walk in the word
Some men came and told Jehoshaphat, “A great multitude is coming against you from Edom, from beyond the sea; and, behold, they are in Hazazon-tamar (that is, Engedi). Then Jehoshaphat was afraid and set his face to seek the Lord (2 Chronicles 20:2–3a, esv).
King Jehoshaphat was in crisis. Not the kind of vague, ambiguous crisis that may or may not yet develop into a problem. This was the kind of crisis, like some we all face eventually, where you can tell in an instant, “Everything is about to change.” You can hardly see the future because of it. You can hardly see tomorrow for it. An enemy who significantly outnumbered the king’s forces was approaching from right over the hill, and “Jehoshaphat was afraid,” like any of us would be.
But when you are afraid, what you do next is everything. It’s one of the most important things about you. And when Jehoshaphat was afraid, the Bible says he “set his face to seek the Lord.”When you’re in a spot where all you can do is fast and pray your way out of it, be ready to take your stand when the praying is finished. Click To Tweet
What does that mean exactly? How does a person “set his face to seek the Lord”?
Four answers are found in 2 Chronicles 20:
1) Fast. Jehoshaphat “proclaimed a fast throughout all Judah” (verse 3). Fasting is the denial of the body’s demands for a season to heighten the demands of the spirit. We are people of many hungers, the longing for God being only one. Desires, however, are a finite commodity. They can’t all be satisfied at once. But by deliberately turning down the satisfaction on some of them, you can turn up your passion for God. When you need to get to God in a hurry, when you need an answer that is obviously from Him, start with fasting.
2) Pray. Jehoshaphat’s prayer, which runs for seven verses (6–12), gives many characteristics of what prayer in crisis needs to be. The words of his prayer right-sized the power of God, anchoring his faith in the invincible might of the Lord. He remembered God’s provision in the past. He recited God’s promises made in His Word. He reviewed his own powerlessness in trying to rescue himself. And he riveted his eyes and the eyes of the people on God. “We do not know what to do, but our eyes are on you” (verse 12). That’s breakthrough prayer in a crisis.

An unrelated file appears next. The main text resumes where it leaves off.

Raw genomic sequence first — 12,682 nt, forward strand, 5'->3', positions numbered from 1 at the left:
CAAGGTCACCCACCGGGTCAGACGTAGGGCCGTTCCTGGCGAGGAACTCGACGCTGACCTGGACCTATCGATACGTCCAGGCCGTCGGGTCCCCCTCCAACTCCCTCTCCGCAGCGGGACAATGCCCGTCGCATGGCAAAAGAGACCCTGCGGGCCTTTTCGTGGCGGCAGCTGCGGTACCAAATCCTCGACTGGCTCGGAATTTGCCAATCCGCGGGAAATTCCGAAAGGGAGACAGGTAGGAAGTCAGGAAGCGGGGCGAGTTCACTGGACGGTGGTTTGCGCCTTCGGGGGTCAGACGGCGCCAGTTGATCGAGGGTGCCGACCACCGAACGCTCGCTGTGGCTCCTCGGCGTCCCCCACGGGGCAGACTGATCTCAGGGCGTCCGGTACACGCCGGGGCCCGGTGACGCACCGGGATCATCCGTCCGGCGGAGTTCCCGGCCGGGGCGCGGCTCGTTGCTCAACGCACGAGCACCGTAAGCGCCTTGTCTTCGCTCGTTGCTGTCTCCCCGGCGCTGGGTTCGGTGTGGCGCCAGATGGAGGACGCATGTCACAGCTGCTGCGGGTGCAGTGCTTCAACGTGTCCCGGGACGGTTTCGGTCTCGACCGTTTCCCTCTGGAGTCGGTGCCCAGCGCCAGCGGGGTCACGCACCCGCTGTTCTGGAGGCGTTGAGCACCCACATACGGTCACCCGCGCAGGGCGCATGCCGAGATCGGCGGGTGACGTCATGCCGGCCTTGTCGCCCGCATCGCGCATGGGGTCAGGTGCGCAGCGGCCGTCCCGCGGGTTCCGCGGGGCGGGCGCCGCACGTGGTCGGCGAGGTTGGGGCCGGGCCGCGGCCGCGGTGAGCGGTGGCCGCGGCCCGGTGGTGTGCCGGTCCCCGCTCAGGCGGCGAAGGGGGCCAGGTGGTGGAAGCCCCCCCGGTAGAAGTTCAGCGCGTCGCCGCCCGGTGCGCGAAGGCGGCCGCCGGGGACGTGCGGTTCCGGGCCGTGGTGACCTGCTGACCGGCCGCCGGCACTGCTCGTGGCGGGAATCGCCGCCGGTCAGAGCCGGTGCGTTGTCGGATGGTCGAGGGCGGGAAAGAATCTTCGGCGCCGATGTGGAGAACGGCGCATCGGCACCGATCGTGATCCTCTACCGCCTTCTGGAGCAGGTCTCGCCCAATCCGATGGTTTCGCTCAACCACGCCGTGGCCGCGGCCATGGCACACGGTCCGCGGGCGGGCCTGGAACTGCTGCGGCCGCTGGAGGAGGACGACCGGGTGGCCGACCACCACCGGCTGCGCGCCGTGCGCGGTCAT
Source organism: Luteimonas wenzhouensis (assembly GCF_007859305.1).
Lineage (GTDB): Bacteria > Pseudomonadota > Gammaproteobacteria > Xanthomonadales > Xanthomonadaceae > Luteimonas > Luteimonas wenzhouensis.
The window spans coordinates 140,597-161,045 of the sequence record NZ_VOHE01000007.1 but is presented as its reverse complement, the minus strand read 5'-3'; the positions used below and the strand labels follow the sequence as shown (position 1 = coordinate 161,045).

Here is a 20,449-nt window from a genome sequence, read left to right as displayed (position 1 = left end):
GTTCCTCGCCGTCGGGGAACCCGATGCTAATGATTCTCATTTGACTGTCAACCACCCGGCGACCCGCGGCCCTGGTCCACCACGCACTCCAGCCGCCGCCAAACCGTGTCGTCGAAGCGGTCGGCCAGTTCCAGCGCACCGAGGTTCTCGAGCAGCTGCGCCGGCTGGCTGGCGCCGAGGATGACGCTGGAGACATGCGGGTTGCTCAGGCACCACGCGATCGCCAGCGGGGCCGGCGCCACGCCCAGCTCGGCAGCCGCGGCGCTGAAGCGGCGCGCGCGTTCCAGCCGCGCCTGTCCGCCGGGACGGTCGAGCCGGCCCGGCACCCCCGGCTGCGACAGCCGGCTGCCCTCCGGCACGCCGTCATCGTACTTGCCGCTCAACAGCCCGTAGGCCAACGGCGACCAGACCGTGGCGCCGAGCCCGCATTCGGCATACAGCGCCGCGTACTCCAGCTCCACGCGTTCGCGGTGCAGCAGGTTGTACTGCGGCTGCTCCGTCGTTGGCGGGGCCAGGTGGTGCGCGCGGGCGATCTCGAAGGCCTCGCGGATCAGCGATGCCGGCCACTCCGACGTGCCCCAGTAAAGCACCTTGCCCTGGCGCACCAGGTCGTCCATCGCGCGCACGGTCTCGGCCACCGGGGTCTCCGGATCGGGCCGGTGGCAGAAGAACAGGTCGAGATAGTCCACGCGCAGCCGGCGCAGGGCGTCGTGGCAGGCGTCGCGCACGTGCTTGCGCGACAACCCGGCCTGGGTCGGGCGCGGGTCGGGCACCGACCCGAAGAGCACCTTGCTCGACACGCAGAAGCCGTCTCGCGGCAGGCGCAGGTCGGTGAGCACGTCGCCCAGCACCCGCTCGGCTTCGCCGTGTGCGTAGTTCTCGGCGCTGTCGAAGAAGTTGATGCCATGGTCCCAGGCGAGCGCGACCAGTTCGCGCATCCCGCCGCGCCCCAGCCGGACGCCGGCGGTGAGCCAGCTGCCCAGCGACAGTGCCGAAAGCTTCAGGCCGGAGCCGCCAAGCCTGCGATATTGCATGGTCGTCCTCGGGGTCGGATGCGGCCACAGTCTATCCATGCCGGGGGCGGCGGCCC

3) Stand. They didn’t run. They didn’t hide. They didn’t quit. They didn’t cower. They stood. “Jehoshaphat stood in the assembly” (verse 5). “All Judah stood before the Lord, with their little ones, their wives, and their children” (verse 13). When you’re in a spot where all you can do is fast and pray your way out of it, be ready to take your stand when the praying is finished. “No! This marriage is not over!” “No! I’m not losing my kids to the world!” As long as you have breath, you’re not backing down. You’re standing. No retreat.
4) Believe. They “stood up to praise the Lord” for the rest of the day (verse 19). And the next morning, “Jehoshaphat stood and said, ‘Hear me, Judah and inhabitants of Jerusalem! Believe in the Lord your God, and you will be established’” (verse 20). As one of their prophets had said while they fasted, prayed, and worshiped, “Do not be afraid and do not be dismayed at this great horde, for the battle is not yours but God’s” (verse 15). Believe, and watch Him deliver you.
Four things to do in a crisis, before you do anything else: fast, pray, stand, and believe. That’s how you set your face to seek the Lord.
Lord God, not even the biggest, most overwhelming problems of my life are ever a match for Your power. When I am in the midst of crisis, whenever I feel afraid, You are always there. Help me run nowhere else. And when others around me find themselves in similar situations, use me as one of Your children to lead them down this same path of fasting, praying, standing, and believing. I trust that You are working, and I pray this in the powerful name of Jesus, amen.
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